Showing posts with label rack and pinion. Show all posts
Showing posts with label rack and pinion. Show all posts

Saturday, February 23, 2019

Types of Pneumatic Valve Actuators

Scotch-yoke actuators
Scotch-yoke actuators (Morin)
Pneumatic valve actuators all provide the same function:  They convert air pressure to rotational

movement and are designed to open, close, or position a quarter-turn valve.  These include ball valves, plug valves, butterfly valves, or other types of 90 degree rotational valves.

The basic design variations of pneumatic valve actuators are as follows:

  • Rack and pinion
  • Scotch-yoke
  • Rotary vane

Let's review each of these in detail:

Rack and Pinion Actuators

Rack and pinion actuator
Rack and pinion actuator (Unitorq)
These actuators are sometimes referred to as, “lunch box,” because they, well, look like a lunch box. This actuator uses opposing pistons with integral gears to engage a pinion gear shaft to produce rotation. They are usually more compressed than a scotch yoke, have standardized mounting patterns, and produce output torques suitable for small-to-medium sized valves.  Rack and pinion nearly always include standard bolting and coupling patterns to directly attach a valve, solenoid, limit switch or positioner.  One of their features include several smaller coil springs mounted internally, which provide the torque to return the valve to its starting position.

Scotch-yoke Actuators 

Scotch-yoke actuators
Scotch-yoke actuators internal view.
These actuators come in a multitude of sizes, but are usually used on larger valves because they can produce a very high torque output.  They employ a pneumatic piston mechanism to transfer movement to a linear push rod.  That rod, in turn, engages a pivoting lever arm to provide rotation. Spring return units have a large return spring module mounted on the opposite end of the piston mechanism working directly against the pressurized cylinder.

Rotary Vane Actuators 

Rotary vane actuators
Rotary vane actuator animation.
These actuators are usually used when the application requires a significant space savings.  They take up less space when comparing size-to-torque with rack and pinion and scotch yoke. Rotary van actuators also benefit from a reputation of longevity.  They contain fewer moving parts than other types of pneumatic valve actuators.  Rotary vane actuators use externally mounted, helically wound "clock springs" for their spring return mechanism.

These style of valve actuators can all be secured with direct acting or spring return versions. Direct acting actuators use the air supply to move the actuator in both directs (open and close). Spring return actuators, as the name describes, uses springs to move the actuator back to its "resting" state. Converting a version from direct acting to spring return is done through simple modifications, typically just adding an external spring module, or removing the end caps from rack and pinion actuators and installing several coil springs.

When considering the choice of pneumatic valve actuators, your decision comes down to size, power, torque curve and the ease of adding peripherals. To ensure that your valve actuation package will be optimized for safety, longevity, and performance, the advice of a qualified valve automation expert should be sought out. That expert will be able to help you with the best selection of the appropriate valve actuator for any quarter turn valve application.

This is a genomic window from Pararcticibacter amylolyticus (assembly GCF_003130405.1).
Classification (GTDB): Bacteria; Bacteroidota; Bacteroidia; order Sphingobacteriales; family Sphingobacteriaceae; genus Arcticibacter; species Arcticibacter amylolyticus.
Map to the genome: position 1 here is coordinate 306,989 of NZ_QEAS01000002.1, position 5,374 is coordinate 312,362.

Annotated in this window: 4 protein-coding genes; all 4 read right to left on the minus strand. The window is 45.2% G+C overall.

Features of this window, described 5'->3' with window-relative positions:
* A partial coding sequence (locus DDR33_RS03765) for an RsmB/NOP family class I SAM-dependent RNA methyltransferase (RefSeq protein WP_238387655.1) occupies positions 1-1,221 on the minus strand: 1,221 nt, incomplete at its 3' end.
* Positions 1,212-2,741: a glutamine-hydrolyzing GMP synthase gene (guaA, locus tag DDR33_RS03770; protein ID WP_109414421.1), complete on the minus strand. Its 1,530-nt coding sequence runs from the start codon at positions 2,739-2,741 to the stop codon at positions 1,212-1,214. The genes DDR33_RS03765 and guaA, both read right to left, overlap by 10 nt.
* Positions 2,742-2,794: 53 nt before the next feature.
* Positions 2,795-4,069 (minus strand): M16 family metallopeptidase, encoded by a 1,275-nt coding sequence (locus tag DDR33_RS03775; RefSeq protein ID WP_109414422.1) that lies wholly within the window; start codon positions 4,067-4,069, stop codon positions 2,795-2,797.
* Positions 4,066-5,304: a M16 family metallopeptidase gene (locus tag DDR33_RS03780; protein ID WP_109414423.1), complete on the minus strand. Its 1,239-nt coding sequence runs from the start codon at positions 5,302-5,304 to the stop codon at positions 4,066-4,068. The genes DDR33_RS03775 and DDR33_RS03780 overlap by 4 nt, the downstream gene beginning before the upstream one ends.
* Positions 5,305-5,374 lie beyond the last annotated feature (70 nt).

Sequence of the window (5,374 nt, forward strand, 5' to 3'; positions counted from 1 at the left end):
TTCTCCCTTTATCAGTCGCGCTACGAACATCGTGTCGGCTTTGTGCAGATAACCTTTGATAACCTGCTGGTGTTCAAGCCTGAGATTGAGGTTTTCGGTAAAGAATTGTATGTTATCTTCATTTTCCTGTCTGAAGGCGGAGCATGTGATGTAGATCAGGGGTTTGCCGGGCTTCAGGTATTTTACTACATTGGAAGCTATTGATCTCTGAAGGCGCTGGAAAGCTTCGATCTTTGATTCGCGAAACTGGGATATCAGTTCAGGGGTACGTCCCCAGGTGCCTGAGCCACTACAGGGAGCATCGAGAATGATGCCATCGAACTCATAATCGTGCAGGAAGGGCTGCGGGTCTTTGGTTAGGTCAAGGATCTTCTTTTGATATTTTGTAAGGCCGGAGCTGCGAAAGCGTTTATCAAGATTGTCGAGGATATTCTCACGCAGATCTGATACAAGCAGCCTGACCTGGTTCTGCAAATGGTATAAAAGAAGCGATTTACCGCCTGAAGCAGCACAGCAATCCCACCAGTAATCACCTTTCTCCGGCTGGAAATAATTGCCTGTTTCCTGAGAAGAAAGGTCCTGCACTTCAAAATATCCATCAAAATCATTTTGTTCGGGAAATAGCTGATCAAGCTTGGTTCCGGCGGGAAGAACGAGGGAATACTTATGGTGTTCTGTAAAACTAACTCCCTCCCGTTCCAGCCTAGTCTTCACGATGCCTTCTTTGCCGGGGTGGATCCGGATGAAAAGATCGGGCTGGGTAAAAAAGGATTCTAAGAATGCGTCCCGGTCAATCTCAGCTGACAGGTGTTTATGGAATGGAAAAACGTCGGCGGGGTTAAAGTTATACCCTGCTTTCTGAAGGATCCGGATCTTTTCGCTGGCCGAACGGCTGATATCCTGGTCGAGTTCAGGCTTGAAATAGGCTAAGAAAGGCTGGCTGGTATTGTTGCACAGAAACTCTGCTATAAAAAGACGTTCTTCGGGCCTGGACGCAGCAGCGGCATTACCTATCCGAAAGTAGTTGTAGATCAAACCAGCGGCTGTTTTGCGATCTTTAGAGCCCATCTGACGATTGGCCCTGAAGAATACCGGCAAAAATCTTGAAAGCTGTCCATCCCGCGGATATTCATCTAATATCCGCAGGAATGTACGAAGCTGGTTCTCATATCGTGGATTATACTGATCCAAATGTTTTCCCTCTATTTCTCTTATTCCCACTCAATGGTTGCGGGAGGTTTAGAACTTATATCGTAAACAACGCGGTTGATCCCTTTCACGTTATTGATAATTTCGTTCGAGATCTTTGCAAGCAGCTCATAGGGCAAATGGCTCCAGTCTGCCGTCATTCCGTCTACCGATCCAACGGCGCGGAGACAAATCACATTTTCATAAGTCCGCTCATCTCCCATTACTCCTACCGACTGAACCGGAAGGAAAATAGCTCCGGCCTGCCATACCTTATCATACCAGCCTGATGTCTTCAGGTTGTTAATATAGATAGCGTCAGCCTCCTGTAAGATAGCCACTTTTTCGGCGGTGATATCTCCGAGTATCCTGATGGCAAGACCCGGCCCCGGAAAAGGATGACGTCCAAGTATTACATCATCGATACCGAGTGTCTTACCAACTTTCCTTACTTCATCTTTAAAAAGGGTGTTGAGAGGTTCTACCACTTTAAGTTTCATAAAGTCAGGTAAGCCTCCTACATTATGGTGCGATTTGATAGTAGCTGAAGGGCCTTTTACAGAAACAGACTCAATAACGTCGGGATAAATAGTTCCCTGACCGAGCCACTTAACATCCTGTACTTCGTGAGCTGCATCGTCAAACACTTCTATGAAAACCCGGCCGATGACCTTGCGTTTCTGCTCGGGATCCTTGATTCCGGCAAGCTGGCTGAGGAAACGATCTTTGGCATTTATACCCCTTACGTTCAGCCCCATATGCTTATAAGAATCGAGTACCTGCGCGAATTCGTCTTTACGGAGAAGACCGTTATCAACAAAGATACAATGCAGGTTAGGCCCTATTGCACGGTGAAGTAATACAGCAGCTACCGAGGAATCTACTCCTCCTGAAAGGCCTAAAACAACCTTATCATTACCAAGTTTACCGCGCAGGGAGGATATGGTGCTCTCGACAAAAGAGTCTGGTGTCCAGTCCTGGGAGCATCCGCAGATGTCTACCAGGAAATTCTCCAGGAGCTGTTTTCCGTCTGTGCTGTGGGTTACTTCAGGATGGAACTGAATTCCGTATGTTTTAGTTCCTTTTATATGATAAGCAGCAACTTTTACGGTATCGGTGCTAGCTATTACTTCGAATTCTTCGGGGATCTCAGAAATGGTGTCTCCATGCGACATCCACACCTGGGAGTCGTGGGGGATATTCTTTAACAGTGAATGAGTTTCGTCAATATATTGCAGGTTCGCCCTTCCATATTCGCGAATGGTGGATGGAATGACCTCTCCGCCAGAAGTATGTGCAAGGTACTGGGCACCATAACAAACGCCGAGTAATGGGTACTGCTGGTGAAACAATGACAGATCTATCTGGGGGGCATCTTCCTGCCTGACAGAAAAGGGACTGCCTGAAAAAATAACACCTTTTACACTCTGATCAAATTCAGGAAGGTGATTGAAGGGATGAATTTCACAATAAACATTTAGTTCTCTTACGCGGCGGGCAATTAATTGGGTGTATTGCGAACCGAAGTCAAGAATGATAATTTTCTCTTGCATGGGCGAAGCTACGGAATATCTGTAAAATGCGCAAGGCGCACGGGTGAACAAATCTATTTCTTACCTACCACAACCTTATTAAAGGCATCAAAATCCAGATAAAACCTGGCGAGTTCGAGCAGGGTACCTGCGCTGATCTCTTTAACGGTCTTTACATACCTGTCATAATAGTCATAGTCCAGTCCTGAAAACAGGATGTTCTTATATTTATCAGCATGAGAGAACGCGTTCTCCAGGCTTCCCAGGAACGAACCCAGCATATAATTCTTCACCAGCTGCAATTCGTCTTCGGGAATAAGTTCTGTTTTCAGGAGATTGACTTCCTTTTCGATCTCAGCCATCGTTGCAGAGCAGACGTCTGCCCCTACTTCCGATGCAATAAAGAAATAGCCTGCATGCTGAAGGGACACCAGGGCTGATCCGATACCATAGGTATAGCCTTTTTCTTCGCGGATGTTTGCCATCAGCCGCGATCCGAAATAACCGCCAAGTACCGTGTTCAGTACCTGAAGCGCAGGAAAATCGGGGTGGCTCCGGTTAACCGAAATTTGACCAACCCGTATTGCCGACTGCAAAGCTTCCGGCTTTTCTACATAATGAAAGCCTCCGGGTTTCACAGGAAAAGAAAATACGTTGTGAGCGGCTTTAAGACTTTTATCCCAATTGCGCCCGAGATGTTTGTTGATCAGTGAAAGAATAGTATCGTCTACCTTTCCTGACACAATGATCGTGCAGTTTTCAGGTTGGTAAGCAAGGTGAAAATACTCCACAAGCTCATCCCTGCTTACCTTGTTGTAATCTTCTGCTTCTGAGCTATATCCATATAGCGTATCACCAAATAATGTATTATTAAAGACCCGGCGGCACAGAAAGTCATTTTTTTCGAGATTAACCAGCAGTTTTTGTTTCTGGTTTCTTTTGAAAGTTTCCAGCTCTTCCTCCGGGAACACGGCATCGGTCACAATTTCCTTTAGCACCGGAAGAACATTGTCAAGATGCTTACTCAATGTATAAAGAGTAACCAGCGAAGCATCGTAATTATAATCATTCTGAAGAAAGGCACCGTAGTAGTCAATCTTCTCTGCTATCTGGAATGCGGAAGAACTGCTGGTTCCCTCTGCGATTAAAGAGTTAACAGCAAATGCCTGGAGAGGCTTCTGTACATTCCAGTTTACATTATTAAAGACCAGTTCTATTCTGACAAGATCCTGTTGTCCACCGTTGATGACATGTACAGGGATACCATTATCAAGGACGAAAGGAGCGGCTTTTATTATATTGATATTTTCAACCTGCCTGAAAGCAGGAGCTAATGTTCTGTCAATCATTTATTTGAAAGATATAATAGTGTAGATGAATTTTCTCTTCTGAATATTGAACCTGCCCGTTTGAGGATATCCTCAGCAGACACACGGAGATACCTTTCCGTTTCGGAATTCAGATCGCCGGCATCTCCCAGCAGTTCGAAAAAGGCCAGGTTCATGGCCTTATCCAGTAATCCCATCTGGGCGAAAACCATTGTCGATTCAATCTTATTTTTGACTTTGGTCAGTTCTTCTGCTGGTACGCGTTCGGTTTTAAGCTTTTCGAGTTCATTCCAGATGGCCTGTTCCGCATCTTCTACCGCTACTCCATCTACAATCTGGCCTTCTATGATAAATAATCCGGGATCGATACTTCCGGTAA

For more information on valve actuation, contact Piping Specialties, Inc.
https://psi-team.com
800-223-1468

Tuesday, November 28, 2017

Understanding Rack & Pinion Pneumatic Valve Actuators

Internal view of rack and pinion actuator.
Internal view of rack and pinion actuator (UniTorq)
Rack & Pinion actuators are designed for operating quarter-turn valves such as butterfly, plug, and ball valves or for actuating industrial or commercial dampers.

The rotational movement of a rack and pinion actuator is accomplished via linear motion and two gears. A circular gear, referred to a “pinion” engages the teeth of a linear gear “bar” referred to as the “rack”.

In a pneumatic actuator, pistons are attached to the rack. As air or spring power is applied the to piston, the rack is “pushed” inward or “pulled” outward. This dual direction linear movement is transferred to the rotary pinion gear providing bi-directional rotation.

Rack and Pinion Animation
Rack and Pinion Animation
Pneumatic actuators have cylinders with pistons and springs that provide the linear movement. When one side of the piston is pressurized with air, gas or oil, the pinion bearing turns in one direction. When the air, gas or oil from the pressure side is vented, a spring (spring-return actuators) may be used to rotate the pinion gear in the opposite direction. A “double acting” actuator does not use springs, instead using the air, gas or oil supply on the opposing side of the piston to turn the pinion gear in the opposite direction.

Pneumatic pneumatic rack and pinion actuators are compact and save space. They are reliable, durable and provide a good life cycle. Mechanical wear of the heads and seals are their primary disadvantage.

Most actuators are designed for 100-degree travel with clockwise and counterclockwise travel adjustment for open and closed positions. World standard ISO mounting pad are commonly available to provide ease and flexibility in direct valve installation.
Rack and Pinion Actuator
Rack and Pinion Actuator (UniTorq)
NAMUR mounting dimensions on actuator pneumatic port connections and on actuator accessory holes and drive shaft are also common design features to make adding pilot valves and accessories more convenient.

Feel free to contact Piping Specialties, Inc. at www.psi-team.com or 800-223-1468 with any questions you may have about valve actuation.